Now that we know how to work out diameter and measure the curved arches of our rainbows, we were able to work out the perimeter.
- Tape measure
- Paper and pencil
- Base Ten blocks
Some of our rainbows:
First we needed to finish off measuring the curved arches of our rainbows. They remembered how to use the string to measure the arch.
It was quite fiddly to hold the string in place, so Ioan and Finn decided to help each other.
They remembered to record their units as centimetres (cm).
There was good teamwork measuring Cian’s water colour rainbow.
The largest rainbow was Finn’s footprint rainbow. The arch was even longer than out tape measure, so they had to put a ruler next to the end of the tape. The tape measure was 160cm and there was 9cm more string measured against the ruler. They worked out that the total length was 169cm.
The perimeter of any 2-D shape is the total length of all its sides. I asked Ioan to explain to Finn what perimeter is:
Next Ioan worked out that he needed to add the red arch to the diameter to find the perimeter. Since a circle has no sides, its perimeter (also known as its circumference) is the length of the circle’s exterior. Our rainbows are semicircles so we decided to call the perimeter, our ‘circumference’.
Ioan added a diameter of 23cm to the red arch of 50cm. He used the base ten to get the answer of 76cm.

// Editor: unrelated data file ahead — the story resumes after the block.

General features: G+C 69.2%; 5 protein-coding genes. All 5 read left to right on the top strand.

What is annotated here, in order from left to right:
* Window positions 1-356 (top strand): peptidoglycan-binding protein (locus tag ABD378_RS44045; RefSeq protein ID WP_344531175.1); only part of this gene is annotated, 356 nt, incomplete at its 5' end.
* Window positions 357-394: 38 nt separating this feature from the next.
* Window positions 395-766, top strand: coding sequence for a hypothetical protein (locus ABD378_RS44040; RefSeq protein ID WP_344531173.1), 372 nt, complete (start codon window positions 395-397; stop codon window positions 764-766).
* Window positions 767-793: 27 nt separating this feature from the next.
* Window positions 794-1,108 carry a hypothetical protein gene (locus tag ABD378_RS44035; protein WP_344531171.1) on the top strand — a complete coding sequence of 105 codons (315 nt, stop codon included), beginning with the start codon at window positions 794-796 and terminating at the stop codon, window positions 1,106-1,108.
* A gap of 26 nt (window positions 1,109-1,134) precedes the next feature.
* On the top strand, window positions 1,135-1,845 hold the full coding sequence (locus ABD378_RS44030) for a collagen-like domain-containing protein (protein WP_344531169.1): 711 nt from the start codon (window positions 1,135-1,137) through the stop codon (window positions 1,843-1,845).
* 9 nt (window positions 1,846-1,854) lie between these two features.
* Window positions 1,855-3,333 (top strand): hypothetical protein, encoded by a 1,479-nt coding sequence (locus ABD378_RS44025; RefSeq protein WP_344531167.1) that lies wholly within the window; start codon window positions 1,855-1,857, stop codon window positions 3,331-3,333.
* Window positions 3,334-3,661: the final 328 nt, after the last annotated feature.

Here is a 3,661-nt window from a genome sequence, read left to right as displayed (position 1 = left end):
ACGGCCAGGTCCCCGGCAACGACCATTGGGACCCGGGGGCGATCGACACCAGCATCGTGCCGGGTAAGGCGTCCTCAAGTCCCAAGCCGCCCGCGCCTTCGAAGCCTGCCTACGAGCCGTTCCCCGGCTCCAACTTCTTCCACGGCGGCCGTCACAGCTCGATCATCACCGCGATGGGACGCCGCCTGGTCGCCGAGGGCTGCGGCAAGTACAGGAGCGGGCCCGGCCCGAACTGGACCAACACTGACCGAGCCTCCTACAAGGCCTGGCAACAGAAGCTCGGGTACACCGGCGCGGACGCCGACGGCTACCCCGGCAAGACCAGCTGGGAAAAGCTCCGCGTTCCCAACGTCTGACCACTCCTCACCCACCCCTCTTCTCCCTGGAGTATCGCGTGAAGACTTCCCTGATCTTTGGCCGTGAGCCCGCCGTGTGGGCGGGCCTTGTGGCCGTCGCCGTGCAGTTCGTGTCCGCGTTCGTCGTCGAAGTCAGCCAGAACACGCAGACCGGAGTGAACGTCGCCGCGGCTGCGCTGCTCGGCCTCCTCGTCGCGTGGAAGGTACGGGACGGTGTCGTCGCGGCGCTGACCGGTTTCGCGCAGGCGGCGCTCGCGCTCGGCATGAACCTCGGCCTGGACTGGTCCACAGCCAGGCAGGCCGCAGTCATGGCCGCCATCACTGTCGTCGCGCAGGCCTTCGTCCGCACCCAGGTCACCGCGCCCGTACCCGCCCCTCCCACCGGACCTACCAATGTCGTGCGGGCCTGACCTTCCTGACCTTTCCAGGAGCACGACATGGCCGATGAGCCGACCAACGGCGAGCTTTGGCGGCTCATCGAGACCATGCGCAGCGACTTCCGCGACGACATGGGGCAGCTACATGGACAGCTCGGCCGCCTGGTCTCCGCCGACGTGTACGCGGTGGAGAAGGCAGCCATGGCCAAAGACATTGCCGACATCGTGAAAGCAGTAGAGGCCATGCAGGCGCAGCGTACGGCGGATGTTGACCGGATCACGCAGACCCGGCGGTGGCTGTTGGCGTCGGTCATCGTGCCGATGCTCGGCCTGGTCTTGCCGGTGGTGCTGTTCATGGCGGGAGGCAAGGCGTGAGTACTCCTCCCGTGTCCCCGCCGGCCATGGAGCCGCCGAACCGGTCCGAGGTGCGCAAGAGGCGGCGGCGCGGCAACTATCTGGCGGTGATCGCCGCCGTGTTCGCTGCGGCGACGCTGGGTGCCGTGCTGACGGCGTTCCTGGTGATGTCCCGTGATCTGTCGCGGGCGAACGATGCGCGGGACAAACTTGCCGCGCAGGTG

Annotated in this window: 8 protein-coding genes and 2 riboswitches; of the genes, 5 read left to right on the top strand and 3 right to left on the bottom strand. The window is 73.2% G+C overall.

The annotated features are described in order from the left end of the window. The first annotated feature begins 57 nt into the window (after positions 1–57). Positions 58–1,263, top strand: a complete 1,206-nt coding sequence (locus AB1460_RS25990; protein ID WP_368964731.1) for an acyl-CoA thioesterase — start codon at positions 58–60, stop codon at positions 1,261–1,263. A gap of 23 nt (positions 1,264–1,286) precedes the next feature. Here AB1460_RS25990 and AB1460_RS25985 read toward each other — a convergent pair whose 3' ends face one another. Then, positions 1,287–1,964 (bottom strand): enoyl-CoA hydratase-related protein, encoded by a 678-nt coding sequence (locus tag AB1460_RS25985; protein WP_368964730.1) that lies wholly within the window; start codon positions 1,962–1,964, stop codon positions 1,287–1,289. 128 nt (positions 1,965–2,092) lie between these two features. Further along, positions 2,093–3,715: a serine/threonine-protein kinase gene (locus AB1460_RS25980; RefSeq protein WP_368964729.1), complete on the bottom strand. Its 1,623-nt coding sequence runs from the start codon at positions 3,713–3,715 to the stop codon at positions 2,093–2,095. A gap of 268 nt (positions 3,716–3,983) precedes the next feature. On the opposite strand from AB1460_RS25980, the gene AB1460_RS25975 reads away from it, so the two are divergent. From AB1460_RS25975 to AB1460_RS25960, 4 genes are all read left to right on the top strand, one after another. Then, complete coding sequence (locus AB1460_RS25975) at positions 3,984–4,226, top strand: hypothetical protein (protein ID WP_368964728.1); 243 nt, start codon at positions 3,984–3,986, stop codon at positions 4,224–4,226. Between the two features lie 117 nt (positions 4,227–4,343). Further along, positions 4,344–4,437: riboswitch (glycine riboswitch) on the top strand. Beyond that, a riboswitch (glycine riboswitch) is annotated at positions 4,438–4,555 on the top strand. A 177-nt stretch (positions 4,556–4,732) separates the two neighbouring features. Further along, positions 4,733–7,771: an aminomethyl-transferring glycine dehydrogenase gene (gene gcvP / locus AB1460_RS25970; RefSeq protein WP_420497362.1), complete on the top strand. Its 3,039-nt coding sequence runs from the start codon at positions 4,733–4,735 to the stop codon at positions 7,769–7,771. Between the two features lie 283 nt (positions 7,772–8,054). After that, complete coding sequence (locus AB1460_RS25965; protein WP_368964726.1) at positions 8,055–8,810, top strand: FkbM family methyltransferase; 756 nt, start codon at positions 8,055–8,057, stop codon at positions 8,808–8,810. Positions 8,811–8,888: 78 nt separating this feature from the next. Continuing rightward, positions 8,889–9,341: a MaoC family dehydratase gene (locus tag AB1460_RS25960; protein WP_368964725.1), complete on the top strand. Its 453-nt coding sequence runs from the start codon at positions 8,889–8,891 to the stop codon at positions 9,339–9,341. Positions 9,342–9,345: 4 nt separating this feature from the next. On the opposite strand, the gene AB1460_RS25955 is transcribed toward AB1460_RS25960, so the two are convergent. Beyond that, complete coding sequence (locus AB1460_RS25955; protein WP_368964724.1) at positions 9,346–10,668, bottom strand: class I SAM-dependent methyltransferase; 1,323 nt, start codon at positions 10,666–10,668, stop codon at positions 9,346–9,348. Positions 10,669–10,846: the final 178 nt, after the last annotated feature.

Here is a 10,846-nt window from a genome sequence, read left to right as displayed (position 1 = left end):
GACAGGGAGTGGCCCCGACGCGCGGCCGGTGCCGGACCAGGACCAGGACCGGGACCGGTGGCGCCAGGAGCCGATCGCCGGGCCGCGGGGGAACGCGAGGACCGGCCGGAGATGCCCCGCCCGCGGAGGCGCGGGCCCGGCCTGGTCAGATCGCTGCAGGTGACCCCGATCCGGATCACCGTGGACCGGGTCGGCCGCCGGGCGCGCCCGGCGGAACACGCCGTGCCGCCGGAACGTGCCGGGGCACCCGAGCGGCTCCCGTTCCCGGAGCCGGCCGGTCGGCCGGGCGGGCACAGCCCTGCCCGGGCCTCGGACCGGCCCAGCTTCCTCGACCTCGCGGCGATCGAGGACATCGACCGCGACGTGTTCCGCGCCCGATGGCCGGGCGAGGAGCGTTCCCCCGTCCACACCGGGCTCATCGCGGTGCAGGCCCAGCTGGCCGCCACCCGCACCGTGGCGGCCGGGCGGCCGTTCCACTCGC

Ioan looked at the diameter of 20cm and length of the red arch of 35cm and worked out that the circumference would be 55cm, but I asked him to check his answer using the base ten.
Finn added 28cm + 52cm. He started with the units and knew that 8+2=10, so swapped his 10 yellow units for one green ten rod. He then added 20+50+10 to get 80.
They used addition to work out the circumference of the remaining rainbows.
DfES Outcomes for EYFS and National Curriculum (2013)
Numeracy Year 1 programme of study
Number – measurements
- compare, describe and solve practical problems for lengths and heights
- measure and begin to record lengths and heights
Pupils move from using and comparing different types of quantities and measures using non-standard units, including discrete (for example, counting) measurement, to using manageable common standard units. In order to become familiar with standard measures, pupils begin to use measuring tools such as a ruler.
Numeracy Year 3 programme of study
Number – measurements
- measure, compare, add and subtract: lengths (m/cm/mm)
- measure the perimeter of simple 2-D shapes